Wednesday, June 29, 2005

China's two-pronged offensive

Asia Times

Last week, China flexed its muscles in the economic and military spheres, setting off a flurry of reactions in Washington that threaten to complicate Sino-American relations and reveal long-term risks for the globalization process.

China's stepped-up assertiveness on the world stage came in the form of bids by Chinese businesses to acquire US appliance manufacturer Maytag and oil company Unocal, as well as Beijing's test firing of its most advanced and longest-range intercontinental missile, the JL-2. Those moves spurred protests in the US Congress that, in turn, were met by ambivalent responses from the George W Bush administration, which is cross-pressured by conflicting interests.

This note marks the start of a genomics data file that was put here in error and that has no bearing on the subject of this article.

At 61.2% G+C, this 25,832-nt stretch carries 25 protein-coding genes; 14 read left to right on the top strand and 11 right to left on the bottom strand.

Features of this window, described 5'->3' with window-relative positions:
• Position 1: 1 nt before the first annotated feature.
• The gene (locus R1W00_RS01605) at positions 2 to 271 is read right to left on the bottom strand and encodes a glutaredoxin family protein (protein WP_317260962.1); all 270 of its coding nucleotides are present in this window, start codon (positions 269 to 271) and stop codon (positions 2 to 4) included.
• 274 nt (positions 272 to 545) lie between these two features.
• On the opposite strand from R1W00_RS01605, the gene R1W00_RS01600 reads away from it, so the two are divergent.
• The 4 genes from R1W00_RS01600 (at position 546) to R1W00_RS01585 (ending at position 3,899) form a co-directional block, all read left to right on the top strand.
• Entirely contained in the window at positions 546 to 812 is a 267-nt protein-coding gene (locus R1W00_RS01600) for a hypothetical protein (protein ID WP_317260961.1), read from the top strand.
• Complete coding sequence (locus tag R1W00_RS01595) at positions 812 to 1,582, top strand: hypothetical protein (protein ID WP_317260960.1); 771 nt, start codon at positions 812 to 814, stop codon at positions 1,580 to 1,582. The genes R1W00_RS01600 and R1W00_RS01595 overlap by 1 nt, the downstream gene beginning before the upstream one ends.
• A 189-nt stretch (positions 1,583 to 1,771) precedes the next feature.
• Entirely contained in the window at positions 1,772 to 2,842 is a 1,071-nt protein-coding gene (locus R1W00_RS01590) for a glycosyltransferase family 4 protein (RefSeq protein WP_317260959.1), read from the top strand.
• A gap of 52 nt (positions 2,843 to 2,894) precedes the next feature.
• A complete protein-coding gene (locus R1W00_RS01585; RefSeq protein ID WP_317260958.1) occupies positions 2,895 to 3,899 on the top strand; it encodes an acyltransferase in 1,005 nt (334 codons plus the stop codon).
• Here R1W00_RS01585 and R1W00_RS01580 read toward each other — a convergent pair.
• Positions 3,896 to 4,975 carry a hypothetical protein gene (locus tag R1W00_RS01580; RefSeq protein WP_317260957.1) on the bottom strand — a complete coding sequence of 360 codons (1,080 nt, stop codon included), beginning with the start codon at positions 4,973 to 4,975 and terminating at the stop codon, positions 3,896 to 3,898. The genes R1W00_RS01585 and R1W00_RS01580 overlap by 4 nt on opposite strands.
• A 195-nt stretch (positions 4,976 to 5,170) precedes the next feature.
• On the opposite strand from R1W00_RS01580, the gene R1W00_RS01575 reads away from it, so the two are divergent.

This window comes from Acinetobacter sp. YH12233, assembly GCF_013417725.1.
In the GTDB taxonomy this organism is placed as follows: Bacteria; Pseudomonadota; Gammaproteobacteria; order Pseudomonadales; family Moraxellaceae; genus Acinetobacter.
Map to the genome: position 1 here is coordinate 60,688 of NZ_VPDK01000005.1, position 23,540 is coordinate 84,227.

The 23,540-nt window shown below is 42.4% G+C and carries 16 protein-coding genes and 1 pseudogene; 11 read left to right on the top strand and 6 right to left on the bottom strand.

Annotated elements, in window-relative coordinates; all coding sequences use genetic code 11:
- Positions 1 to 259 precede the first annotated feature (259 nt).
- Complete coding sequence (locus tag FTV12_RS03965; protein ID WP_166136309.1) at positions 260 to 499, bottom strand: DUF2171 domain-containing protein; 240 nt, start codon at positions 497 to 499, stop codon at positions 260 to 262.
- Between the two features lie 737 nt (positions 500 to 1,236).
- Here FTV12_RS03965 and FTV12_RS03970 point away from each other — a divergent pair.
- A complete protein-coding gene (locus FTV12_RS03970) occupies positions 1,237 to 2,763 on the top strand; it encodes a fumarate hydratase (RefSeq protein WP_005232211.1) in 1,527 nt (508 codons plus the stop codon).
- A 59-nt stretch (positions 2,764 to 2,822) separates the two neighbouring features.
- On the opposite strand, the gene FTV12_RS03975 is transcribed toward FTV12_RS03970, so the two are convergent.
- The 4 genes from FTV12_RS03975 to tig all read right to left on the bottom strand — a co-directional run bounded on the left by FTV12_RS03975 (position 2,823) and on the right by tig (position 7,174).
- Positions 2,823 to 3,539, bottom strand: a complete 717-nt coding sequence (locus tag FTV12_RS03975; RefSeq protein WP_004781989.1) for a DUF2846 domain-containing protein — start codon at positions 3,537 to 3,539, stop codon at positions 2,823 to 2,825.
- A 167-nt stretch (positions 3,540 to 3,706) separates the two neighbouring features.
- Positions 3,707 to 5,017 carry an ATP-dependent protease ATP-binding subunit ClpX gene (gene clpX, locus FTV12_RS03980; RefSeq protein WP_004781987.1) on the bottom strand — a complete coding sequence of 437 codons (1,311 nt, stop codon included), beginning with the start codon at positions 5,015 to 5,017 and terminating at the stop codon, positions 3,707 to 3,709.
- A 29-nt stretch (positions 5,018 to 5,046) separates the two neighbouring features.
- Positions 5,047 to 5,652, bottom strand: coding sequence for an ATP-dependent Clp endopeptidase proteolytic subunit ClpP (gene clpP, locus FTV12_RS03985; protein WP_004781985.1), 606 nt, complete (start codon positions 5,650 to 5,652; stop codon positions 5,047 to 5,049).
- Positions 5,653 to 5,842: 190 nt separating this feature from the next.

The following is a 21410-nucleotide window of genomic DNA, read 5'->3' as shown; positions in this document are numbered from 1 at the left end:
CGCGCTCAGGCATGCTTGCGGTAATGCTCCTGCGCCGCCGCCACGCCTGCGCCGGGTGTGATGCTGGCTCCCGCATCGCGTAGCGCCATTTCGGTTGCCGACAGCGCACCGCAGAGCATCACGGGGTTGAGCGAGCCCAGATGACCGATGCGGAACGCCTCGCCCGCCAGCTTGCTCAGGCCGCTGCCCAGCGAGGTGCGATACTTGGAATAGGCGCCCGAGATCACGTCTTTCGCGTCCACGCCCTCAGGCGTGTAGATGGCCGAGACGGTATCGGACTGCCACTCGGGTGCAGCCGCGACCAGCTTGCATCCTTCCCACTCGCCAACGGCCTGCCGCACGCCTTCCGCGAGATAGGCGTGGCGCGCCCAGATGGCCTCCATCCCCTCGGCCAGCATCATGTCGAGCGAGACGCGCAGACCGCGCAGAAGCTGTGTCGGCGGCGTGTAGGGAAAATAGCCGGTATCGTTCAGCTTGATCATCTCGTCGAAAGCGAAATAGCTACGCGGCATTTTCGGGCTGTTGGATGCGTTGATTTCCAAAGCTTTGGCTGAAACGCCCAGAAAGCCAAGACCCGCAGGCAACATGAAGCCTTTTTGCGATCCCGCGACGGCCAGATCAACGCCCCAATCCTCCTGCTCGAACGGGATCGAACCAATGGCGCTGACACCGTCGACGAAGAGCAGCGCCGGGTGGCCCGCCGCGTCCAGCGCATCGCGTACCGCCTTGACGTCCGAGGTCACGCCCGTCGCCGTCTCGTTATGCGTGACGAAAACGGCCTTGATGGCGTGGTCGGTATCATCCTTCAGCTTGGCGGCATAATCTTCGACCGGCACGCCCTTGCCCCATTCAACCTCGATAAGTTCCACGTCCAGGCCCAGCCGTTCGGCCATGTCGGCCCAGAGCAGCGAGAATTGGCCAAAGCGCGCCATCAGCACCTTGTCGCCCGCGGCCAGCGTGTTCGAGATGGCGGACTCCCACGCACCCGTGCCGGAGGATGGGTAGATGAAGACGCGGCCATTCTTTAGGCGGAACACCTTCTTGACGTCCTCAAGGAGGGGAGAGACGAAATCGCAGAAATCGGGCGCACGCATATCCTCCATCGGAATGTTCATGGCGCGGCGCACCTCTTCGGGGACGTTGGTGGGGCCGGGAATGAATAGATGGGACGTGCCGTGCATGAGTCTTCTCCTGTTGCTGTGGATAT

Following the acquisition in May of IBM's personal computer business by China's Lenovo Group, the bid for Maytag by Haier America Trading - the US arm of appliance giant Haier - and the move to acquire Unocal by China National Offshore Oil Company (CNOOC) mark a new stage in Beijing's export-driven strategy of economic development that is geared to make China an "all-round" great power with state-of-the-art industries in all strategic sectors over the next 20 years.

The test of the JL-2 missile, which has a 6,000 mile (9,656 kilometer) range, advances toward Beijing's aim of enhancing China's military capabilities in order to make the country the dominant power in East and Southeast Asia, gradually eroding US influence.

Both the economic and military moves show that Beijing's geostrategy is firmly in place and that the Chinese political class is confident the strategy is working.

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